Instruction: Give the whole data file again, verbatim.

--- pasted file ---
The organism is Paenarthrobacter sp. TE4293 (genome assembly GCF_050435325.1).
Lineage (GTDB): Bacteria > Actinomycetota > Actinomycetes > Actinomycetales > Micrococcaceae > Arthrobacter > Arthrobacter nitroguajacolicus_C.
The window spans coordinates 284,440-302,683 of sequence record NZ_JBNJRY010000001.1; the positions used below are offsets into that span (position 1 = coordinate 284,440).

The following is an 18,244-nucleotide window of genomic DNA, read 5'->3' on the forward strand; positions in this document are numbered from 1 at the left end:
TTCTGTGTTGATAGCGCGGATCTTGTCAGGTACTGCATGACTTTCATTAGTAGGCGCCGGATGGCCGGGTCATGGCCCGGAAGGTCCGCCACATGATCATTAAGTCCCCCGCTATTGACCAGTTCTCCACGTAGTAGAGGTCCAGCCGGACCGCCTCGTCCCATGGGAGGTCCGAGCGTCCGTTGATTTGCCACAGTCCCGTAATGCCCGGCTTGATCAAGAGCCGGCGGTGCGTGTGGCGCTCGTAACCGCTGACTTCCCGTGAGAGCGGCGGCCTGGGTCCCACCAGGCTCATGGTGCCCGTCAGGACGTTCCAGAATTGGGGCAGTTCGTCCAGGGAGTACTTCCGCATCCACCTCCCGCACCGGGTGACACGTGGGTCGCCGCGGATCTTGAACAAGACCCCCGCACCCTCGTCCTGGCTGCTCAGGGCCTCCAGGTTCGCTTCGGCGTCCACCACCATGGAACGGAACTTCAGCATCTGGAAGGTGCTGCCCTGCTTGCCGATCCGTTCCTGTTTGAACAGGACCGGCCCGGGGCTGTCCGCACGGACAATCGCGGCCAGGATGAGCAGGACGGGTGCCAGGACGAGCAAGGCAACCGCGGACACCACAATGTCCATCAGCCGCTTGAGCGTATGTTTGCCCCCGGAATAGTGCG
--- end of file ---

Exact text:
The organism is Paenarthrobacter sp. TE4293 (genome assembly GCF_050435325.1).
Lineage (GTDB): Bacteria > Actinomycetota > Actinomycetes > Actinomycetales > Micrococcaceae > Arthrobacter > Arthrobacter nitroguajacolicus_C.
The window spans coordinates 284,440-302,683 of sequence record NZ_JBNJRY010000001.1; the positions used below are offsets into that span (position 1 = coordinate 284,440).

The following is an 18,244-nucleotide window of genomic DNA, read 5'->3' on the forward strand; positions in this document are numbered from 1 at the left end:
TTCTGTGTTGATAGCGCGGATCTTGTCAGGTACTGCATGACTTTCATTAGTAGGCGCCGGATGGCCGGGTCATGGCCCGGAAGGTCCGCCACATGATCATTAAGTCCCCCGCTATTGACCAGTTCTCCACGTAGTAGAGGTCCAGCCGGACCGCCTCGTCCCATGGGAGGTCCGAGCGTCCGTTGATTTGCCACAGTCCCGTAATGCCCGGCTTGATCAAGAGCCGGCGGTGCGTGTGGCGCTCGTAACCGCTGACTTCCCGTGAGAGCGGCGGCCTGGGTCCCACCAGGCTCATGGTGCCCGTCAGGACGTTCCAGAATTGGGGCAGTTCGTCCAGGGAGTACTTCCGCATCCACCTCCCGCACCGGGTGACACGTGGGTCGCCGCGGATCTTGAACAAGACCCCCGCACCCTCGTCCTGGCTGCTCAGGGCCTCCAGGTTCGCTTCGGCGTCCACCACCATGGAACGGAACTTCAGCATCTGGAAGGTGCTGCCCTGCTTGCCGATCCGTTCCTGTTTGAACAGGACCGGCCCGGGGCTGTCCGCACGGACAATCGCGGCCAGGATGAGCAGGACGGGTGCCAGGACGAGCAAGGCAACCGCGGACACCACAATGTCCATCAGCCGCTTGAGCGTATGTTTGCCCCCGGAATAGTGCG